Examining Lakers' Top Trade Targets Amid Latest Kyrie Irving, Buddy Hield Rumors
While the Los Angeles Lakers are limited in terms of cap space and financial flexibility, they still managed to have an active start to 2022 free agency. On Friday, the team announced the signing of Troy Brown Jr., Damian Jones and Juan Toscano-Anderson.
L.A. did not release salary details, but the Lakers are essentially limited to minimum contracts and the mid-level exception in free agency. If Los Angeles is going to add a star alongside the aforementioned three new role players, it will have to do so via a trade.
The Lakers are interested in making a deal, and Kevin Durant's trade request to the Brooklyn Nets may have reopened the door for a run at LeBron James' former teammate Kyrie Irving.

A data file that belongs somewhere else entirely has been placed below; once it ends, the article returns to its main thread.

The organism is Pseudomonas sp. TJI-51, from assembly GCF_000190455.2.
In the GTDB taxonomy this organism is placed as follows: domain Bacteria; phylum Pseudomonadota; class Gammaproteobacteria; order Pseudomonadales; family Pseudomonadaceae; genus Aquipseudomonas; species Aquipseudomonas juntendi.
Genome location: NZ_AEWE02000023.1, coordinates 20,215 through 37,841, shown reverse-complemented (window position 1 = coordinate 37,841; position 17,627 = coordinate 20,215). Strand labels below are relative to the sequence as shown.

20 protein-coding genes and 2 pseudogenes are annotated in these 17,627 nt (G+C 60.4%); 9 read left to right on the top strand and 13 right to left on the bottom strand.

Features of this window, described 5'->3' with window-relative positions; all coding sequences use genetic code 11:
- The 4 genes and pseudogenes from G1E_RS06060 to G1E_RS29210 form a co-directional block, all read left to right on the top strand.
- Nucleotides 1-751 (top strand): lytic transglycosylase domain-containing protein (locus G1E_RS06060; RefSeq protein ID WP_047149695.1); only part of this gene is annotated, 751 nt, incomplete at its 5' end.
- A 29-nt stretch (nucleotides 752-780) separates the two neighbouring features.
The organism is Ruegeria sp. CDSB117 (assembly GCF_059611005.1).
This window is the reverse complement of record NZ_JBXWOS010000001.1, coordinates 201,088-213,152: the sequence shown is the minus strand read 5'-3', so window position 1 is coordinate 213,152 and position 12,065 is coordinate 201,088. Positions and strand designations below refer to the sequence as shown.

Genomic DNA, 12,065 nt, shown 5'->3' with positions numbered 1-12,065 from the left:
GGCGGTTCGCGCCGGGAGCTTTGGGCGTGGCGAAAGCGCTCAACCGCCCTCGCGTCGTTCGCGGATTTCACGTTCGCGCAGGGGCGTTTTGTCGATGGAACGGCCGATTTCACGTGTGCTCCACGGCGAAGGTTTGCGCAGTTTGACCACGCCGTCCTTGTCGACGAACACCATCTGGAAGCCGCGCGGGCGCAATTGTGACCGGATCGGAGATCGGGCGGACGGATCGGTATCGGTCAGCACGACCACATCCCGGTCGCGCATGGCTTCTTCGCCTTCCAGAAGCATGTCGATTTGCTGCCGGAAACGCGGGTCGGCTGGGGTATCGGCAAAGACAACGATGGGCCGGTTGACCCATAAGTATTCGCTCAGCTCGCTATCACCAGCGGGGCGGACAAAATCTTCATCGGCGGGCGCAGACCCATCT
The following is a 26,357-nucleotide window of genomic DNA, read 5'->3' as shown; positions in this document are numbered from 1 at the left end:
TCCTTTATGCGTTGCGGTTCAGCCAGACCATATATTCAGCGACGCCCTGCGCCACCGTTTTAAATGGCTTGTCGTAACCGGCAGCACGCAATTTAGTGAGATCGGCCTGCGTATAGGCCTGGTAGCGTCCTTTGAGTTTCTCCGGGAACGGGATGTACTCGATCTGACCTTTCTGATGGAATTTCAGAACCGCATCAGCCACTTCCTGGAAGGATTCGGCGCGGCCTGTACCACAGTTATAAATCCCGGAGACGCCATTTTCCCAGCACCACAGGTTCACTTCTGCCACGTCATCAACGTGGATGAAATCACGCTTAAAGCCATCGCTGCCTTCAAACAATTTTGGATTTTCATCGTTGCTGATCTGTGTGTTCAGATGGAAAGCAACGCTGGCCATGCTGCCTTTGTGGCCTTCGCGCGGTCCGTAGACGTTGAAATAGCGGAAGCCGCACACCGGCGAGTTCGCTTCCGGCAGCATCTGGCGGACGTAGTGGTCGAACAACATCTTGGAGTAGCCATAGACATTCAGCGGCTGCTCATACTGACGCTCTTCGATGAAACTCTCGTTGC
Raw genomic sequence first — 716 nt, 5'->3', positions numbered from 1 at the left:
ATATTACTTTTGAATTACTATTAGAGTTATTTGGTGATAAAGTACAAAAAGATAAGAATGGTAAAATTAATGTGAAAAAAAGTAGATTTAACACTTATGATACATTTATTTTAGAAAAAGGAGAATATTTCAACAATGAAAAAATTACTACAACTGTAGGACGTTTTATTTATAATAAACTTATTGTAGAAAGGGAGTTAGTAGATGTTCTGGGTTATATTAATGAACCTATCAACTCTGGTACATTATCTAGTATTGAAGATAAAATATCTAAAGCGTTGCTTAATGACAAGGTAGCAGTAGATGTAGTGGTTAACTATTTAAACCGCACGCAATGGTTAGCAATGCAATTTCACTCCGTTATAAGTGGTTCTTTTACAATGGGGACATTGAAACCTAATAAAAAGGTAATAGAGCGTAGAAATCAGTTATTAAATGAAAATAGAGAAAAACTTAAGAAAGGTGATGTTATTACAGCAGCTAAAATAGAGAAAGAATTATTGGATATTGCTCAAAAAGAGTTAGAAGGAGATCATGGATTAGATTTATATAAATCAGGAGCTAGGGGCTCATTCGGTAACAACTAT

The Lakers were interested in adding Irving before he opted in with Brooklyn for the 2022-23 season. According to Jovan Buha and Sam Amick of The Athletic, they may now have a second chance:
"A source close to the situation indicated as much in the aftermath of the Durant trade request, and it makes all sorts of sense that the Durant decision ups the Lakers’ odds here. As The Athletic reported on Monday, Irving was hyper-focused on landing with the Lakers in the days and weeks leading up to his opt-in decision."
Irving isn't the only trade target Los Angeles is going to consider, though, and here, we'll dive into all the latest Lakers trade buzz and who L.A. should have at the top of its wish list.